Although readers, filmmakers and studio heads may think otherwise, movie critics are human just like them. While it would be nice to attend and review any given film without any preconceived notions or biases like some sort of impartial computer, it's an impossible dream.
Since filmmakers want an emotional response from critics and viewers alike, they must also accept whatever other related baggage that comes with that. Fair or not, critics react to bad seats, theaters, traffic getting there and personal likes and dislikes, just like everyone else.
That introduction out of the way, I have to say that I don't particularly care for Marshall Mathers III or his rap alter ego, Eminem. It's possible he's an entirely different person at home and that his act is just that, but I don't care for the content of his lyrics. Notwithstanding whatever rhyming abilities he may posses, I also don't think he's a gifted recording artist and certainly isn't deserving of the fame, fortune and critical accolades he's received.
Accordingly, I had my reservations and doubts about his big screen debut in "8 Mile." After all, and beyond my personal bias, the cinema is littered with failed music to movie crossover attempts, and this looked like another potential disaster waiting to happen.
That said, and dishing up my own heaping plate of crow, I must admit that the guy can actually act, and that his debut film is rather good. Don't get me wrong, Tom Hanks needed be looking over his shoulder just yet, and the performance certainly isn't Oscar worthy. It is, however, an impressive debut that makes one wonder whether it's just a fluke, or if he could contemplate giving up his day job.
Of course, it doesn't hurt that the character he plays doesn't require a lot of stretching on his part. Following in the purple footsteps of Prince (an infinitely better recording artist but stiff actor) in "Purple Rain," Eminem pretty much plays himself in what somewhat amounts to his life story.
Although not autobiographical, screenwriter Scott Silver's ("The Mod Squad," "Johns") script follows the underdog tale of a young white rapper trying to live and compete in a predominantly black cultural world (along Detroit's 8 Mile Road, its geographic and symbolic border).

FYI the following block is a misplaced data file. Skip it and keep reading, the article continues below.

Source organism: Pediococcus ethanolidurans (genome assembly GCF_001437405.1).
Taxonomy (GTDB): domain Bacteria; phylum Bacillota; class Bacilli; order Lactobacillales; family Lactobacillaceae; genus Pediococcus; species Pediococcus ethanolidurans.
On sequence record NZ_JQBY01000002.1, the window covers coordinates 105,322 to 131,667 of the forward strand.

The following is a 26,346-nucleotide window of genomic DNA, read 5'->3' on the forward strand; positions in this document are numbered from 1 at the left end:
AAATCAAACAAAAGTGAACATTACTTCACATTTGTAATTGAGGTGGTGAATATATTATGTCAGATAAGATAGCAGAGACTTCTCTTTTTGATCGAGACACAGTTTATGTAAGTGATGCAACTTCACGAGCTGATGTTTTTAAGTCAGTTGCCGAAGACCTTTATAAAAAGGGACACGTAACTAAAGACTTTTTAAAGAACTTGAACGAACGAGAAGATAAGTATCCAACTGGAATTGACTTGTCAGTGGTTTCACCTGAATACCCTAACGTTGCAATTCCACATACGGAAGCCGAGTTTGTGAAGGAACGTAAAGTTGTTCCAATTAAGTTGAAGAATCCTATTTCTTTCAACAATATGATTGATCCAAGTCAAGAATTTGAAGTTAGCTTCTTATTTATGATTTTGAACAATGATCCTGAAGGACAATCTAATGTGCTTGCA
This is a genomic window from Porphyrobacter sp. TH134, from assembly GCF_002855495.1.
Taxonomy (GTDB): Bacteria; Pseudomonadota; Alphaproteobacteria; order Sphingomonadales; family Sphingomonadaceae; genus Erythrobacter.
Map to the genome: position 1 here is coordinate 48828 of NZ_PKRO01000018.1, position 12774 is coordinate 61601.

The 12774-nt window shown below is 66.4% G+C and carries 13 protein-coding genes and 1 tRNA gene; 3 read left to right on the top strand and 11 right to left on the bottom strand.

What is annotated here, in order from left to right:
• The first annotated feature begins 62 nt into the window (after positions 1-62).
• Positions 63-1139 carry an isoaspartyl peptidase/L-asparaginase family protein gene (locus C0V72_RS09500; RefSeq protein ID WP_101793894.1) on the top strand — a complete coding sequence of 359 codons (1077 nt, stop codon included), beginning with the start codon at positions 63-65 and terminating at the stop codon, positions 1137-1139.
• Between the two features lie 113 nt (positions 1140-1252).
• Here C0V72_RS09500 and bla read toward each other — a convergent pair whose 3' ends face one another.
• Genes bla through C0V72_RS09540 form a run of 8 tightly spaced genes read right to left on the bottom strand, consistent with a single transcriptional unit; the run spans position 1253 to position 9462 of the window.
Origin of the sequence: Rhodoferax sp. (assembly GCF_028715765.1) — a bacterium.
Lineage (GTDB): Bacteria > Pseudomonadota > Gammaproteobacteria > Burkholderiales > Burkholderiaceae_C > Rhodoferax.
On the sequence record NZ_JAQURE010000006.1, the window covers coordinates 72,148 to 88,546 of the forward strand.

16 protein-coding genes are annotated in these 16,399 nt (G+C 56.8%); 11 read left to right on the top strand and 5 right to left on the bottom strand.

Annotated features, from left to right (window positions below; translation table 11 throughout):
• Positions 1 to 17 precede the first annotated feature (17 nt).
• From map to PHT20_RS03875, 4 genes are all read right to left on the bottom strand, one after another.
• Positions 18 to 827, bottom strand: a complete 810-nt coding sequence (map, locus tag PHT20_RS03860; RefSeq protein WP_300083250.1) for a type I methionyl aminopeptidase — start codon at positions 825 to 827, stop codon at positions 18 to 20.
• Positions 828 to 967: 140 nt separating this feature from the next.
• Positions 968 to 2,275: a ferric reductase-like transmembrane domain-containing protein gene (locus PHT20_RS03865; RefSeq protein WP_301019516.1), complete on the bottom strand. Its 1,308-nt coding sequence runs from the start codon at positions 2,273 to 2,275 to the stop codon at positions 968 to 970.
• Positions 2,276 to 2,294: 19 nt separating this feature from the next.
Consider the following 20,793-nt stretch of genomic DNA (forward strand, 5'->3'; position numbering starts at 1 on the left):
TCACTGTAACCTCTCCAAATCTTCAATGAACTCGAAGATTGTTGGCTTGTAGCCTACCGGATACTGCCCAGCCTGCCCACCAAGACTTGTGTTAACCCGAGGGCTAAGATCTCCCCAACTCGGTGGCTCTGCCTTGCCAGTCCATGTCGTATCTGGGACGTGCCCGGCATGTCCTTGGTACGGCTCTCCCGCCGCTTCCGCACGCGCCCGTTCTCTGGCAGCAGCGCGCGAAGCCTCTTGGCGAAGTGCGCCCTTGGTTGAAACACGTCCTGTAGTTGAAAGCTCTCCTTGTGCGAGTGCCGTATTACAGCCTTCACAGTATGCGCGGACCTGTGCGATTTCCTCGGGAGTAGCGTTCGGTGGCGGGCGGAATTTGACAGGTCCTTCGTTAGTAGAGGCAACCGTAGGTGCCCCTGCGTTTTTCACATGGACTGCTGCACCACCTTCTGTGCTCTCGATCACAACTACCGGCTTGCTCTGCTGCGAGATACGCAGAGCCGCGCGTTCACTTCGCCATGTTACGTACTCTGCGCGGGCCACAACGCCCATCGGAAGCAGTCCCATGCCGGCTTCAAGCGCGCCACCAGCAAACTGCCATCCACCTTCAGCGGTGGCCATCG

Through various trials and tribulations - some of which border on melodrama in a "we're poor white trash" fashion - the young rapper overcomes various internal and external obstacles to achieve his goal and become a better person. It's a pre-built, audience pleasing story that might be formulaic in its basic structure, but it works nonetheless.
It also doesn't hurt that director Curtis Hanson ("Wonder Boys," "L.A. Confidential") is behind the camera and gives the film and its story just the right touches to make it work. Mixing decent amounts of humor with the drama and the moments the rapper's fans will be waiting for, Hanson delivers a winning combination and gets a strong performance out of the novice actor.
The big finale - a rap showdown where the combatants put the others down in bouts of hostile and occasionally rather funny rhymes - will please fans and entertain others. To the filmmakers and star's credit, they manage to make the viewer root for "Rabbit" despite him not being an altogether nice guy.
To some, that will be because the character comes off as the lesser of two evils due to his opponents being some nasty and mean fellows. They're not really fleshed out beyond one-dimensional stereotypes, and few viewers will be in the dark about how things will end. In addition, with the visual boxing symbolism that Hanson draws upon, it becomes more obvious that rap and especially such putdown contests really evolved from boxer Muhammad Ali and his playful and rhyming pre-fight verses.
Notwithstanding the "villains," Hanson also gets decent to strong performances from the rest of his cast. Kim Basinger ("Bless the Child," "L.A. Confidential"), Taryn Manning ("White Oleander," "Crossroads") and Brittany Murphy ("Don't Say a Word," "Sidewalks of New York") play the various women who influence Rabbit's life. Basinger occasionally borders on melodramatic histrionics, but holds enough of that in check so as not to be too obnoxious or stereotypical.
As his friends, Mekhi Phifer ("Paid in Full," "O"), Omar Benson Miller ("Sorority Boys"), De'Angelo Wilson ("The Antwone Fisher Story") and Evan Jones ("Going Greek," "Social Misfits") are all good, with the latter being the best while eliciting thoughts of Steve Zahn playing similar characters.
Although the film isn't intended or structured well enough to be the wholeheartedly engaging "Rocky" of rap, it's probably the best portrayal of that music genre. It's certainly one of the best debuts from such an artist. Funny, well-acted and surprisingly engaging, "8 Mile" rates as a 7 out of 10.